Genoa sizing is a something that is often confusing to the average sailor. There are a number of different systems to describe sails. “#1”, “155%”, “Lapper” are some of the expressions that can be used interchangeably. We should probably start with answering the question “what makes a sail a genoa?” A genoa is an overlapping headsail. Overlapping meaning that the clew of the sail comes back past the mast.
Racing sails are generally given a number to describe the sail’s size. A #1 would be the largest genoa in an inventory, a #2 the next largest, and so on. A # 3 is usually the largest non overlapping sail in the inventory. This sail is also often called a blade.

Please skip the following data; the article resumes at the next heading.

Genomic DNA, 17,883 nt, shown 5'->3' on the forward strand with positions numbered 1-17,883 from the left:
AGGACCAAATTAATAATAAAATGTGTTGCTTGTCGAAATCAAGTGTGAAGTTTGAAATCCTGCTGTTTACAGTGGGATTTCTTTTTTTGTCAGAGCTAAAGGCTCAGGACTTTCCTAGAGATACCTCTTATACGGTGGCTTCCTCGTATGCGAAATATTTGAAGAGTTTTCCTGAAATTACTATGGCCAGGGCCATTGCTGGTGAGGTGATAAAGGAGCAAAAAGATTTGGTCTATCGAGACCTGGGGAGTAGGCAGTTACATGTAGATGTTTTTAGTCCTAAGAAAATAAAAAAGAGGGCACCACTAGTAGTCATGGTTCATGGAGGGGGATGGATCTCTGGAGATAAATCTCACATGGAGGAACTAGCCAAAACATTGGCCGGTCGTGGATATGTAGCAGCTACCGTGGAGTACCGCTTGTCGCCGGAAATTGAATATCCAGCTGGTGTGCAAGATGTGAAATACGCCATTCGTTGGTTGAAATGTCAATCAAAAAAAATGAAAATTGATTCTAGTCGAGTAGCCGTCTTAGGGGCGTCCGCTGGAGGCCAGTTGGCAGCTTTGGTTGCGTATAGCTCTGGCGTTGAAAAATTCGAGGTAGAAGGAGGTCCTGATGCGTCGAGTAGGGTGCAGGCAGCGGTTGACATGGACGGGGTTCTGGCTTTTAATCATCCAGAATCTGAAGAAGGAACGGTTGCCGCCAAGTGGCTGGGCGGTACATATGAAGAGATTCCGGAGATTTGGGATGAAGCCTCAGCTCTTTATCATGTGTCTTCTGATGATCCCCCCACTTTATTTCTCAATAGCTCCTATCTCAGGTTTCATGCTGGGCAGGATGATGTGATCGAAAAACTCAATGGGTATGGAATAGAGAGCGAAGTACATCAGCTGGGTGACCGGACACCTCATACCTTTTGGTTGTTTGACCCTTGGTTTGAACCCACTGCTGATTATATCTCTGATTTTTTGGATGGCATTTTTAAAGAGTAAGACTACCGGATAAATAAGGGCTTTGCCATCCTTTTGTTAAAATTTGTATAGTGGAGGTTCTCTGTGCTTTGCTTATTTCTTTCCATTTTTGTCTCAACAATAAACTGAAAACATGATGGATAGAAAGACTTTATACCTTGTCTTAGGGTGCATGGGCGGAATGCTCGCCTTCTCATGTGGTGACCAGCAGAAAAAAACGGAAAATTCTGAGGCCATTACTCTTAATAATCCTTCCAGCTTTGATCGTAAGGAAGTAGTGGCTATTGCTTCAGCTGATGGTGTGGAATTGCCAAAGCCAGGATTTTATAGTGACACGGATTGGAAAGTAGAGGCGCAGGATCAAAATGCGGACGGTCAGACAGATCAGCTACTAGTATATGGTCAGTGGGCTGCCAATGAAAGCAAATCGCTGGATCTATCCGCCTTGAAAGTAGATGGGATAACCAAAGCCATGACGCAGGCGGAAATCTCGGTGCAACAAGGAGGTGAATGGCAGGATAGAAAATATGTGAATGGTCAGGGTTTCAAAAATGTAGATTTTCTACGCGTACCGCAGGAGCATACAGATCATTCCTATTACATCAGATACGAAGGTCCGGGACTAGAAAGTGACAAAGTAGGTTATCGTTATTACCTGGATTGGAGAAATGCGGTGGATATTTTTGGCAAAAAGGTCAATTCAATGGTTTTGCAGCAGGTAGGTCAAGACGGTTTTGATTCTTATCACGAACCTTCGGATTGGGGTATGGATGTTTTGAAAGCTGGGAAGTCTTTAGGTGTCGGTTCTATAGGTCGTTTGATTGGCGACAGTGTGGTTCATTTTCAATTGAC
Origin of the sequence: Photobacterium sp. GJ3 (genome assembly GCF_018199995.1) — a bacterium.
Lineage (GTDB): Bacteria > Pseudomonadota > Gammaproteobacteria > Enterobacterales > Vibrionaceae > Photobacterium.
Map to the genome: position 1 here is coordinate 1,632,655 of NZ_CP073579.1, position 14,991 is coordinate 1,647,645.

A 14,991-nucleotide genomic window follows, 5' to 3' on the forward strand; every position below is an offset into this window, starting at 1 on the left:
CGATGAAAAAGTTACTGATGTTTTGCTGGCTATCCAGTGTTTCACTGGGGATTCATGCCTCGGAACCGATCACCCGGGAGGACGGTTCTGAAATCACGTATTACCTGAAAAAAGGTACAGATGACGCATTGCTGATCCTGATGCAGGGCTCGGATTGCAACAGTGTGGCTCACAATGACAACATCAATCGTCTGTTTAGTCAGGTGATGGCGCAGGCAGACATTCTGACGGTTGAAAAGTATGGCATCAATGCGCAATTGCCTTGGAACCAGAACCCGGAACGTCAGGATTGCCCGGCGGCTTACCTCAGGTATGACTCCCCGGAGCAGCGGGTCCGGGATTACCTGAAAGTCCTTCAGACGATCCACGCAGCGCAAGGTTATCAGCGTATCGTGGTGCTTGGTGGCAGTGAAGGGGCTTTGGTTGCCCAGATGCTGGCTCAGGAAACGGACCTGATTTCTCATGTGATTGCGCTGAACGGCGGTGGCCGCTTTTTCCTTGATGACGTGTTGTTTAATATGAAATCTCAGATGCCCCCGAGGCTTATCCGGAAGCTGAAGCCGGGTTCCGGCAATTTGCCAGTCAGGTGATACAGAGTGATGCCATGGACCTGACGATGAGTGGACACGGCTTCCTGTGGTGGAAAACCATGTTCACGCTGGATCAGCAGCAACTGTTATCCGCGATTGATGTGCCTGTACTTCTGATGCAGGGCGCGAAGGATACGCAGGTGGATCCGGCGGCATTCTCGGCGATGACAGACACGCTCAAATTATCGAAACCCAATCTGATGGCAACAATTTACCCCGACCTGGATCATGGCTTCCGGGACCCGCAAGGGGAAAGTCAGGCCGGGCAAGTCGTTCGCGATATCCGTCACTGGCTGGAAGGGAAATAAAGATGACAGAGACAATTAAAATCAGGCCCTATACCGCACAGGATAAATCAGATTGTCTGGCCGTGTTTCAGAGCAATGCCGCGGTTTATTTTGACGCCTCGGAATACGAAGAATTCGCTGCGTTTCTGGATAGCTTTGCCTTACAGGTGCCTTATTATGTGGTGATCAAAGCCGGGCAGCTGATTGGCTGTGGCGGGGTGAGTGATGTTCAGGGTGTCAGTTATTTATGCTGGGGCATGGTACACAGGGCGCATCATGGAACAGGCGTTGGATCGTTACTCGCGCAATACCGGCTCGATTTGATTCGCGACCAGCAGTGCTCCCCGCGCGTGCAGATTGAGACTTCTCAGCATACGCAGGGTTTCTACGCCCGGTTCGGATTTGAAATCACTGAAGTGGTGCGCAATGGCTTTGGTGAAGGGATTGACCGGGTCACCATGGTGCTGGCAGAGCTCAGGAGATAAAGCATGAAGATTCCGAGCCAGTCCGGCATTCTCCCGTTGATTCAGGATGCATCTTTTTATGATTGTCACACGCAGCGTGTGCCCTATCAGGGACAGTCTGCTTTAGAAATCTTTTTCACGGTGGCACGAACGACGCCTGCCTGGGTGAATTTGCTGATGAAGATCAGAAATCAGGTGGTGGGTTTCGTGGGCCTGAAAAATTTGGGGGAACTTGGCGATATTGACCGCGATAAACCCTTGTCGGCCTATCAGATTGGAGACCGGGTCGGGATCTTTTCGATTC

A more precise description of the size of a genoa is given as a percentage. The overlap size is the LP of the sail divided by the J dimension of the boat. The “LP” is the luff perpendicular which is the shortest distance from clew to luff, which always works out to be on a 90 degree angle from the luff. A 155% genoa has an LP that is 155% of J. If your J dimension is 10’ then a 155% genoa would measure 15.5’ as the shortest distance from the clew to the luff.